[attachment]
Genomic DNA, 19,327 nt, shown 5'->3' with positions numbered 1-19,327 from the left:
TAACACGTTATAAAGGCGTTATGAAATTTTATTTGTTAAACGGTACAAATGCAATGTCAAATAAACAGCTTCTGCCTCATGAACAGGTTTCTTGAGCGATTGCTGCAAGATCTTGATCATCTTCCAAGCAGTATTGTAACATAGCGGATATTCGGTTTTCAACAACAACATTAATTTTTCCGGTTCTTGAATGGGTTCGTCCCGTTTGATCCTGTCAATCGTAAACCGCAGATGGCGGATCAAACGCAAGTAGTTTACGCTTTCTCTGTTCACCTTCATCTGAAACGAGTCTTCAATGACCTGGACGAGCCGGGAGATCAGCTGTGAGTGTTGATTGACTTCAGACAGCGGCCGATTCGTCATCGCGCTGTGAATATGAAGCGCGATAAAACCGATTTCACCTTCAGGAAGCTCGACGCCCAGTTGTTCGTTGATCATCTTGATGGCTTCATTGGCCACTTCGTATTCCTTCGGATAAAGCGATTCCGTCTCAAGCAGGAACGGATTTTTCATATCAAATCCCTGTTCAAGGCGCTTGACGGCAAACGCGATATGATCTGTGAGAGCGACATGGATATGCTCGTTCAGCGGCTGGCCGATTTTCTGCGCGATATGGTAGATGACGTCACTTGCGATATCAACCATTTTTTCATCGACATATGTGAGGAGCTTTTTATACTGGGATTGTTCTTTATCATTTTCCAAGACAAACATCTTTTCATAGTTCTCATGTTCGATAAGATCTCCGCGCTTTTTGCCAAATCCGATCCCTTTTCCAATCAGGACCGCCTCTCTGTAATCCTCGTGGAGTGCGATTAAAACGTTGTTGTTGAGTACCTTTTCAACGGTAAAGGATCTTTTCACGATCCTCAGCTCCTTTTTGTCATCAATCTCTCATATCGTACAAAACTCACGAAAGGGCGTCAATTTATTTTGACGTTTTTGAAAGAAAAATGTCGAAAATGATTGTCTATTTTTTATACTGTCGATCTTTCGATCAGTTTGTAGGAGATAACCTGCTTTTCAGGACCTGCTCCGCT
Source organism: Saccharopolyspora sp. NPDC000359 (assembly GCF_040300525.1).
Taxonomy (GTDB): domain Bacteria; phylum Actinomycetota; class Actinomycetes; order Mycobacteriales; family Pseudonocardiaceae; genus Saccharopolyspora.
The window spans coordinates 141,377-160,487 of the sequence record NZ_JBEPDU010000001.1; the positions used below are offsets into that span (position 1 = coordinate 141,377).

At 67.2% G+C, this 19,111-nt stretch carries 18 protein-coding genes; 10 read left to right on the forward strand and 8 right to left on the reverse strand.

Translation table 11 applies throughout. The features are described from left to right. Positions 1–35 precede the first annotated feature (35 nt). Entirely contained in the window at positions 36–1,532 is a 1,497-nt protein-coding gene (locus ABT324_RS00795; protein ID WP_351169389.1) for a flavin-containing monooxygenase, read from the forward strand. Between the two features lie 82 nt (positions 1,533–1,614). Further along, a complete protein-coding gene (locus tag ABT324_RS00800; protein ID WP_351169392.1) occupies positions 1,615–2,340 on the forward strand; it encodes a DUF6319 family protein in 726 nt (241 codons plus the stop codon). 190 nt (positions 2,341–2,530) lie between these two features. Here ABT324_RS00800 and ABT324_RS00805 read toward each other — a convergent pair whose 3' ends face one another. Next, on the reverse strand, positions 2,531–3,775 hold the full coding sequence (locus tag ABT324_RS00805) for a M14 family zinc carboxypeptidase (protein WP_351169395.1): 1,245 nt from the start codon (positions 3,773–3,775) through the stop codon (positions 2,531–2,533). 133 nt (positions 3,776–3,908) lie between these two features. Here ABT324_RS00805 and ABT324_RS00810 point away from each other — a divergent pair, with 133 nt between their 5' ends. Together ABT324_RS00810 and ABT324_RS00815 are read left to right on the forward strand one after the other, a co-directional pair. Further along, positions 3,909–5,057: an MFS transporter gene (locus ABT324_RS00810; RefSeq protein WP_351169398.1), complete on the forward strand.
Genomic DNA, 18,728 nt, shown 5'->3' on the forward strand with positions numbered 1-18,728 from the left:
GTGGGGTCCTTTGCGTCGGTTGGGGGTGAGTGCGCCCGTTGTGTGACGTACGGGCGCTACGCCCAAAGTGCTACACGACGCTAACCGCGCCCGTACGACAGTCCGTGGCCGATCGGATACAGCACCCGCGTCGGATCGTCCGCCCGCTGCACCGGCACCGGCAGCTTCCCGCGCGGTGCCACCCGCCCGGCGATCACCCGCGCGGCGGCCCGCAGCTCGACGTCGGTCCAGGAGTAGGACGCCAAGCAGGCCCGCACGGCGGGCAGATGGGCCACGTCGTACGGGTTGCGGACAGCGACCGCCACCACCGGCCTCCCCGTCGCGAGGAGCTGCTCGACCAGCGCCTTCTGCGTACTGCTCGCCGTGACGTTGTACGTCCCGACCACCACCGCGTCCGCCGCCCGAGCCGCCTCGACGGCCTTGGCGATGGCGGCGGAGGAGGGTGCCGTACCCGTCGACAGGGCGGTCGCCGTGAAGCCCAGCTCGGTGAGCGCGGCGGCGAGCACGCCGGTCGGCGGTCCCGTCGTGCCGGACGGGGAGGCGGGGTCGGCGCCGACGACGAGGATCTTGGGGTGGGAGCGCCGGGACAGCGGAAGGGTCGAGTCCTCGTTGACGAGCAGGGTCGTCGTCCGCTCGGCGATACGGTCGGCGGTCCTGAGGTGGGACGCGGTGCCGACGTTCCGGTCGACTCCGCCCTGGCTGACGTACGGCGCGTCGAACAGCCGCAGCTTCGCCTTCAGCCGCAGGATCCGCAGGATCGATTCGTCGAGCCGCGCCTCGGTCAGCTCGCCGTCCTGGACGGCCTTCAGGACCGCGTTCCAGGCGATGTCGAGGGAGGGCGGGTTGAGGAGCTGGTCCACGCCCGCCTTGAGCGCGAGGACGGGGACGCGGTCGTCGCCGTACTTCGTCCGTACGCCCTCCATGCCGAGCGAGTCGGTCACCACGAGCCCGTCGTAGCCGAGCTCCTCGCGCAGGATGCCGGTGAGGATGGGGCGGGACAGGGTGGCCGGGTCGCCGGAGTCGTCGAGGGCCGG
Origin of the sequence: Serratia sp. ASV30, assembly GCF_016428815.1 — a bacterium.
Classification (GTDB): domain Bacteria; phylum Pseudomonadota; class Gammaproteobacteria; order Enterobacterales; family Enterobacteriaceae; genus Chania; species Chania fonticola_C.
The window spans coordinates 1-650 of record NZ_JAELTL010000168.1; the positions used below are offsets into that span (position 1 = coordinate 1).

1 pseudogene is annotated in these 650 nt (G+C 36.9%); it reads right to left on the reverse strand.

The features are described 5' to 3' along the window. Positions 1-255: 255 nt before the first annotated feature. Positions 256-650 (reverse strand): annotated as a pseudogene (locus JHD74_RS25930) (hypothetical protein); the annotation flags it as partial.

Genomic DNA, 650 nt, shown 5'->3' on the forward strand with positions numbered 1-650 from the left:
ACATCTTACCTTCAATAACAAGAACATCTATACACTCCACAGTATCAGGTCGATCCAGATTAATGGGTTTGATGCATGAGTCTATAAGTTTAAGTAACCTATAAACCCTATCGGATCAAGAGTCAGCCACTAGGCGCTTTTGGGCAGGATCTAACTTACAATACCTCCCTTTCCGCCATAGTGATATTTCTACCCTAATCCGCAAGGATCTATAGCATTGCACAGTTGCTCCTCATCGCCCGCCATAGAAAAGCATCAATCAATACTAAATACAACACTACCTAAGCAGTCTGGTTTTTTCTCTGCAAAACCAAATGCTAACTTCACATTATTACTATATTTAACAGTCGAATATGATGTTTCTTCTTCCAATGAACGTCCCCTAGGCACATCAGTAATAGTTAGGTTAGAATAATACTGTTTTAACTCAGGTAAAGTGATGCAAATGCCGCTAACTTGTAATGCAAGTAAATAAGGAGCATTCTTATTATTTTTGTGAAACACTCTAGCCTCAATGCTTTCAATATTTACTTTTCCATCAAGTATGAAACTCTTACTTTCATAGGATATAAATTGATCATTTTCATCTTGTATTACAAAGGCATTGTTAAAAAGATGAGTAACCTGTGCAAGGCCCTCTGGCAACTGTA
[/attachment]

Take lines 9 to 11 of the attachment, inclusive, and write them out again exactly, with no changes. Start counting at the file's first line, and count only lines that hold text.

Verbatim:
GTGGGGTCCTTTGCGTCGGTTGGGGGTGAGTGCGCCCGTTGTGTGACGTACGGGCGCTACGCCCAAAGTGCTACACGACGCTAACCGCGCCCGTACGACAGTCCGTGGCCGATCGGATACAGCACCCGCGTCGGATCGTCCGCCCGCTGCACCGGCACCGGCAGCTTCCCGCGCGGTGCCACCCGCCCGGCGATCACCCGCGCGGCGGCCCGCAGCTCGACGTCGGTCCAGGAGTAGGACGCCAAGCAGGCCCGCACGGCGGGCAGATGGGCCACGTCGTACGGGTTGCGGACAGCGACCGCCACCACCGGCCTCCCCGTCGCGAGGAGCTGCTCGACCAGCGCCTTCTGCGTACTGCTCGCCGTGACGTTGTACGTCCCGACCACCACCGCGTCCGCCGCCCGAGCCGCCTCGACGGCCTTGGCGATGGCGGCGGAGGAGGGTGCCGTACCCGTCGACAGGGCGGTCGCCGTGAAGCCCAGCTCGGTGAGCGCGGCGGCGAGCACGCCGGTCGGCGGTCCCGTCGTGCCGGACGGGGAGGCGGGGTCGGCGCCGACGACGAGGATCTTGGGGTGGGAGCGCCGGGACAGCGGAAGGGTCGAGTCCTCGTTGACGAGCAGGGTCGTCGTCCGCTCGGCGATACGGTCGGCGGTCCTGAGGTGGGACGCGGTGCCGACGTTCCGGTCGACTCCGCCCTGGCTGACGTACGGCGCGTCGAACAGCCGCAGCTTCGCCTTCAGCCGCAGGATCCGCAGGATCGATTCGTCGAGCCGCGCCTCGGTCAGCTCGCCGTCCTGGACGGCCTTCAGGACCGCGTTCCAGGCGATGTCGAGGGAGGGCGGGTTGAGGAGCTGGTCCACGCCCGCCTTGAGCGCGAGGACGGGGACGCGGTCGTCGCCGTACTTCGTCCGTACGCCCTCCATGCCGAGCGAGTCGGTCACCACGAGCCCGTCGTAGCCGAGCTCCTCGCGCAGGATGCCGGTGAGGATGGGGCGGGACAGGGTGGCCGGGTCGCCGGAGTCGTCGAGGGCCGG
Origin of the sequence: Serratia sp. ASV30, assembly GCF_016428815.1 — a bacterium.
Classification (GTDB): domain Bacteria; phylum Pseudomonadota; class Gammaproteobacteria; order Enterobacterales; family Enterobacteriaceae; genus Chania; species Chania fonticola_C.